In response, the defendants filed counterclaims, alleging copyright infringement, violation of LUPTA, and negligent misrepresentation. On February 11, 2003, the defendants filed a motion for summary judgment, in which they argued, inter alia, that the district court should dismiss PBT's lawsuit for lack of subject matter jurisdiction because PBT failed to comply with the statutory requirement that the Copyright Office receive the registration application before a plaintiff may file an infringement suit. The district court denied the motion, reasoning that the defect had been cured and that dismissing the case after a year of litigation, only to have PBT re-file the suit, would be a tremendous waste of judicial resources.
In May 2003, the case proceeded to a jury trial. Although the jury found that PBT proved by a preponderance of the evidence that it owned a copyright interest in the lyrics and music of Jubilee's song Back That Ass Up, it nevertheless found in favor of the defendants on PBT's copyright infringement claim. Specifically, the jury found that: (1) PBT failed to prove that Juvenile or CMR factually copied Back That Ass Up; (2) the defendants proved that CMR and Juvenile independently created Back That Azz Up; and (3) PBT failed to prove that Back That Azz Up is substantially similar to Back That Ass Up.2 The jury also decided against PBT on its non-copyright claim. In addition, the jury found in favor of the defendants on their LUPTA and negligent misrepresentation counterclaims. However, the jury found against the defendants on their copyright infringement counterclaim. Accordingly, the district court entered judgment in favor of the defendants. The court awarded the defendants attorney's fees in relation to their LUPTA counterclaim but not for their successful defense of PBT's copyright infringement claim.
PBT then filed a timely notice of appeal. PBT argues on appeal that the district court erroneously instructed the jury on relevant copyright laws and erred in making several evidentiary rulings.3 The defendants cross-appeal the district court's award of attorney's fees, contending that they are entitled to fees for prevailing
against PBT on its copyright claim.4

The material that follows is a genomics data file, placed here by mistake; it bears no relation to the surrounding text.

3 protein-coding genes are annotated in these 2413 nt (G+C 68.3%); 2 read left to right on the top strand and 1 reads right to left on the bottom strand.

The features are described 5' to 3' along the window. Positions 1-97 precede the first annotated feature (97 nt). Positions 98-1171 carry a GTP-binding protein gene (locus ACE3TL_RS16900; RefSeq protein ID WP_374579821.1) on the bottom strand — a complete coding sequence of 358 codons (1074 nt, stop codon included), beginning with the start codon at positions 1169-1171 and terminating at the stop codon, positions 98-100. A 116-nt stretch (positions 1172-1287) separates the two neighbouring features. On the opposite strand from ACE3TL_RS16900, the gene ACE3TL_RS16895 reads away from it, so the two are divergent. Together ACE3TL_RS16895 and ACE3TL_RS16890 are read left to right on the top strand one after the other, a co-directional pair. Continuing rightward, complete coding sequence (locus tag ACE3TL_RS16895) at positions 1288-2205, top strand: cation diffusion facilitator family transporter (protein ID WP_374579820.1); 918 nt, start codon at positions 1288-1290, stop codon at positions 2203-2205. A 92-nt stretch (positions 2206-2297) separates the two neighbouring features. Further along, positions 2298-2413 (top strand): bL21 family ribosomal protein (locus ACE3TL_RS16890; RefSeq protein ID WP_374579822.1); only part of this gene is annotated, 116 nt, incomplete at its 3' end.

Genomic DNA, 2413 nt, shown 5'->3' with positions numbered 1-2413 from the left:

II. Subject Matter Jurisdiction
The district court's subject matter jurisdiction was based on 28 U.S.C. §§ 1331 (federal question) and 1338 (copyright laws). That broad underlying jurisdiction was supplemented by the specific statutory provisions of the copyright laws. Specifically, 17 U.S.C. § 411(a) sets forth the jurisdictional prerequisite that "no action for infringement of the copyright in any United States work shall be instituted until registration of the copyright claim has been made in accordance with this title." 17 U.S.C. § 411(a) (2000); see also Creations Unlimited, Inc. v. McCain, 112 F.3d 814, 816 (5th Cir. 1997) (per curiam) ("registration with the copyright office is a jurisdictional prerequisite to filing a copyright infringement suit"). Although some circuits require that a plaintiff actually obtain a certificate from the Copyright Office before bringing suit, the Fifth Circuit requires only that the Copyright Office actually receive the application, deposit, and fee before a plaintiff files an infringement action. See Lakedreams v. Taylor, 932 F.2d 1103, 1108 (5th Cir. 1991). Here, the defendants argue that PBT failed to comply with the statutory formality set forth in § 411 (and that the district court therefore lacked jurisdiction over PBT's copyright infringement claim) because PBT filed suit four days before the Copyright Office received its application, deposit, and fee (all of which PBT had mailed on the same day it filed suit).5
We hold, along with the other courts that have considered this matter, that the ultimate judgment is not rendered a nullity in this instance by the district court's refusal to dismiss PBT's suit for want of jurisdiction. Rather, we find that the jurisdictional defect was cured when the Copyright Office received PBT's application, deposit, and fee four days after PBT filed suit.
A number of other courts have found that a plaintiff who files a copyright infringement lawsuit before registering with the Copyright Office may cure the § 411 defect by subsequently amending or supplementing its complaint once it has registered the copyright. See, e.g.,
M.G.B. Homes, Inc. v. Ameron Homes, Inc., 903 F.2d 1486, 1488-89 (11th Cir. 1990); J. Racenstein & Co., Inc. v. Wallace, 1997 WL 605107, *1-2 (S.D.N.Y. Oct.1, 1997) ("Where an action is commenced without registration being effected, the defect can be cured by subsequent registration, and an appropriate amendment to the complaint may be made to provide the necessary basis for subject matter jurisdiction."); ...